At the final whistle, the Algerian players and substitutes celebrated disbelievingly as the German players trudged off in embarrassment.
Algeria’s 2-1 win arguably surpassed previous World Cup shocks like the USA’s 1-0 triumph over England in 1950, or North Korea beating Italy in 1966, as the unlikeliest of all time.
Having posted two points from a match they were expected to lose, the Algerians were suddenly in the novel position where qualifying from the group stage was a genuine possibility.
But when they faced Austria five days later at Estadio Carlos Tartiere in Oviedo, there would be no repeat of the Miracle of Gijon. Lacking the element of surprise, and no doubt drained by their extraordinary efforts against West Germany, Algeria conceded two second-half goals from Walter Schachner and Austrian legend Hans Krankl, finding themselves third in the group after two rounds of matches.
Austria led the group with four points, while the Germans edged Algeria in second place on goal difference after recovering from the opening match shock to beat Chile 4-1.
It was all down to the last round of matches, and the permutations were many.
On June 24, Algeria recorded a dramatic 3-2 win over Chile, which in hindsight could and should have been far more comprehensive. And decisive.
Algeria had stormed into a three-goal lead after 35 minutes thanks to two goals by Assad and Tedj Bensoula. At that point, they had one foot in the next second round. However, two second-half goals by Miguel Angel Neira and substitute Juan Carlos Letelier left them hanging on for a slender win.
With four points but a goal difference of zero, they were now at the mercy of the outcome of the match between West Germany and Austria, taking place the following day. And how they would pay for it.
An Austrian win or a draw would see Algeria qualify and West Germany head home nine days after they promised they would. A German win of less than two goals, however, would see the European neighbors through and the African debutants exit.
What followed came to be known as the “Disgrace of Gijon”.
Horst Hrubesch scored for West Germany after only 10 minutes, before … nothing happened.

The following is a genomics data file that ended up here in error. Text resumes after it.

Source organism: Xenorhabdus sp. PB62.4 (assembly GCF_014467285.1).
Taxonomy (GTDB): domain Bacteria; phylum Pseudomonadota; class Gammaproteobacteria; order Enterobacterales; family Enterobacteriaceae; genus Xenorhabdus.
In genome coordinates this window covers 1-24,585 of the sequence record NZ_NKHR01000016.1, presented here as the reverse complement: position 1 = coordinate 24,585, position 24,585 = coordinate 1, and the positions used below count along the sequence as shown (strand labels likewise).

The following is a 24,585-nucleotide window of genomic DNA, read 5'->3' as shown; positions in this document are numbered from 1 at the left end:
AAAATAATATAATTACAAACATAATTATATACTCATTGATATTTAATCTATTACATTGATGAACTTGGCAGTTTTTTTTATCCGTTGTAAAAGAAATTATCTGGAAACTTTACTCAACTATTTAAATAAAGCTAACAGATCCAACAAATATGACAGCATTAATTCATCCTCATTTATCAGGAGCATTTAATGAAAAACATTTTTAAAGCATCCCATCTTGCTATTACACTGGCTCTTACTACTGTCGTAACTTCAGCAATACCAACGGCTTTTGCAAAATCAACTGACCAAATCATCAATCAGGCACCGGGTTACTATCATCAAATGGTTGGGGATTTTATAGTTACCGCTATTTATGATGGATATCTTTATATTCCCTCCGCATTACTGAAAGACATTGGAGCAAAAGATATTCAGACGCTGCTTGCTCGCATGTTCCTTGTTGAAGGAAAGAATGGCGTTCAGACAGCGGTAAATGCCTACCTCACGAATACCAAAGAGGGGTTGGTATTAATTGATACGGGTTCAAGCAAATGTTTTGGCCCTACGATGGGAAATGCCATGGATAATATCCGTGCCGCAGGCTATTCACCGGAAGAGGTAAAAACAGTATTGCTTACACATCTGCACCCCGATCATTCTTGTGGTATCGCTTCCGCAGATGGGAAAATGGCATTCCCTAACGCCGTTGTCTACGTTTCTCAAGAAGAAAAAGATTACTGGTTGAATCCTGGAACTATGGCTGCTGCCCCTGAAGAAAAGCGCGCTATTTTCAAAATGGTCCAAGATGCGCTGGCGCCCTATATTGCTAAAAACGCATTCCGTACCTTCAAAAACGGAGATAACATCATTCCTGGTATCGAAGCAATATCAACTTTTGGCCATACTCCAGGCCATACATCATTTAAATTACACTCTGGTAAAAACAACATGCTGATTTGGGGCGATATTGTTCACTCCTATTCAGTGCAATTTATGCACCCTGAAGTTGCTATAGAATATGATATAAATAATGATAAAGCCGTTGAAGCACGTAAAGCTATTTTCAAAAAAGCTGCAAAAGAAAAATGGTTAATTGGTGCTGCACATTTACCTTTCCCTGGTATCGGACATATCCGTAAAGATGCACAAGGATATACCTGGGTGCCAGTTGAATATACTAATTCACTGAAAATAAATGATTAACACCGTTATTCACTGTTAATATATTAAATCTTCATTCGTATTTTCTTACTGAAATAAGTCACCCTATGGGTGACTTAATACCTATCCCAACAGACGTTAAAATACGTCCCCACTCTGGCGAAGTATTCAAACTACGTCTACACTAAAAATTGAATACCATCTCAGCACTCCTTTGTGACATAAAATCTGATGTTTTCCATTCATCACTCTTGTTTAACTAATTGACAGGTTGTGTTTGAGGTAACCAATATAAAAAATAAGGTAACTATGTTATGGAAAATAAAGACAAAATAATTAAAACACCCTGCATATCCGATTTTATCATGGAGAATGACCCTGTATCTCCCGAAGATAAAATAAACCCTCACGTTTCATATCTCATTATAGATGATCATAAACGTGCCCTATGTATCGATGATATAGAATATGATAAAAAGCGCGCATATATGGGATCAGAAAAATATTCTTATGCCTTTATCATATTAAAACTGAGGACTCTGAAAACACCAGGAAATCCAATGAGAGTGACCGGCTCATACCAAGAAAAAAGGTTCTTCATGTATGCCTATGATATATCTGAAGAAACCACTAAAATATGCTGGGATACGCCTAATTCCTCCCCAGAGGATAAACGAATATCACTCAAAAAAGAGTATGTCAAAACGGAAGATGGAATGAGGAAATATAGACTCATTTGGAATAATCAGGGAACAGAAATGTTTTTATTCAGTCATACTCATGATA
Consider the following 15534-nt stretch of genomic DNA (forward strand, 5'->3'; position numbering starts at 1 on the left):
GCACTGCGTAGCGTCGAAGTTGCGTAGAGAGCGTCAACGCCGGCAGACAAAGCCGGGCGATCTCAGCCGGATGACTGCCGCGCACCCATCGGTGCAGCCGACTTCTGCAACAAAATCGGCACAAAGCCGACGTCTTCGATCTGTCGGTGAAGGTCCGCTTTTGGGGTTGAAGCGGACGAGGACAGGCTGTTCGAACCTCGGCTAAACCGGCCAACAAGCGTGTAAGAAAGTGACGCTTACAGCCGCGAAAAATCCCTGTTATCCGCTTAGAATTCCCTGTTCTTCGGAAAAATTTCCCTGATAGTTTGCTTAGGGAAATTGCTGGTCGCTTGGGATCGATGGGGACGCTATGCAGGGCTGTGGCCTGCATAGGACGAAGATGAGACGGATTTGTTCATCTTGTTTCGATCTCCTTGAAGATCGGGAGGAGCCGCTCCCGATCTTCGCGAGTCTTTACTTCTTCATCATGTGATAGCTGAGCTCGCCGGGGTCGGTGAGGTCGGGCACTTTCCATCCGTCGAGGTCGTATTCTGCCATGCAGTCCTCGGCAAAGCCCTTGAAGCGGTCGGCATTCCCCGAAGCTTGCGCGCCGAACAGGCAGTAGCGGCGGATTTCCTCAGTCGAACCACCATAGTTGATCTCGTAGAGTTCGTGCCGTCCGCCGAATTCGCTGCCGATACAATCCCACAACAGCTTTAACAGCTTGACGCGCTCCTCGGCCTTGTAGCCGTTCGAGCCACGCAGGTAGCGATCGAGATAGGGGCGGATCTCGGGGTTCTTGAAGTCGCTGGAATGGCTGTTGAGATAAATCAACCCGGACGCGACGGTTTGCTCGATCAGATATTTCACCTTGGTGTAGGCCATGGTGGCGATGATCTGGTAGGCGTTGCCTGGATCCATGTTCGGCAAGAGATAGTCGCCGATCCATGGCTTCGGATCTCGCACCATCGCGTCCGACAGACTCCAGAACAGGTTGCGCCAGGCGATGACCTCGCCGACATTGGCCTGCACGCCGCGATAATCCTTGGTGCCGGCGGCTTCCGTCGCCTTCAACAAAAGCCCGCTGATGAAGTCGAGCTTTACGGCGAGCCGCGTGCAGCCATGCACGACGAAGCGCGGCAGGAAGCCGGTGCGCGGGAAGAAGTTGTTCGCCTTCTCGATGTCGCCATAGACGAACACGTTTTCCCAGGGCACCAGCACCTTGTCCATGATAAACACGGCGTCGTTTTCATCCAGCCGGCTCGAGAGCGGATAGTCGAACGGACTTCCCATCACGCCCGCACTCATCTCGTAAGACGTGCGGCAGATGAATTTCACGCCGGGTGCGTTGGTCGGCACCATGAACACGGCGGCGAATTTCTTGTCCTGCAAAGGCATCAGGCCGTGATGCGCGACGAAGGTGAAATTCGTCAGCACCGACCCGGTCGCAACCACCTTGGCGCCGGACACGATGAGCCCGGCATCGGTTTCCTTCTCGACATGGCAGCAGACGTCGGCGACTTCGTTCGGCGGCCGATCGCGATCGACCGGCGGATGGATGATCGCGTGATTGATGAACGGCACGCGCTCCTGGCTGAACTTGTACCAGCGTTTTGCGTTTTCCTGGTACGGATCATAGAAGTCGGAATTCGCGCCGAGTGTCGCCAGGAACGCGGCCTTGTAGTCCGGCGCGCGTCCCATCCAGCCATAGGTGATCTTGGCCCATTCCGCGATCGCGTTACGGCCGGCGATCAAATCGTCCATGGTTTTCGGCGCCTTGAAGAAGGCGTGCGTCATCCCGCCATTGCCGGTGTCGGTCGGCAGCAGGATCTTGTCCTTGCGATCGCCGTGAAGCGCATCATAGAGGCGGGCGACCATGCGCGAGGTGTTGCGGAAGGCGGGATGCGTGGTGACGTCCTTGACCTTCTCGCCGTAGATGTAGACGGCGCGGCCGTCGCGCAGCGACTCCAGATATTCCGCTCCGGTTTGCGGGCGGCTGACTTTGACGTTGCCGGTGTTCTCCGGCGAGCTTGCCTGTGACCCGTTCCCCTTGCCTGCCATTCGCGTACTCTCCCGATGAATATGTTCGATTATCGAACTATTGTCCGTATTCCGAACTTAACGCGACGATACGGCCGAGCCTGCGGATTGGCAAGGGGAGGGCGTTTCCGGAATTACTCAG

For 80 minutes, Austria and West Germany shamefully sleepwalked their way to a scoreline that was adequate for both teams and that conspired to knock out the gallant, and helpless, Algerians.
Outrage and condemnation came from all quarters. The German media and fans were incensed. And so was the rest of the world.
Hyperbolically, the world’s media cried “El Anschluss,” referring to Germany’s annexation of Austria in 1938.
The incident forced FIFA into a major change: In ensuing World Cups, the last group matches would both be played at the same time. Sadly, that was of little consolation for the Algerians.
West Germany controversially overcame France on penalties in the semi-final after a dramatic 3-3 draw, with Schumacher’s brutal assault on Patrick Battiston leaving the French substitute unconscious, with an injured vertebrae, missing teeth and later in a coma (which he would thankfully recover from). To the delight of many, they lost the final against Italy.
Algeria headed home as heartbroken heroes. They had done all they could to become the first Arab or African nation to progress from the World Cup group stages, but that historic achievement had been cruelly snatched from them by an act of footballing skullduggery.
They would be back. But Spain 82 remains by far Algeria’s most memorable World Cup to date. For all the right and wrong reasons.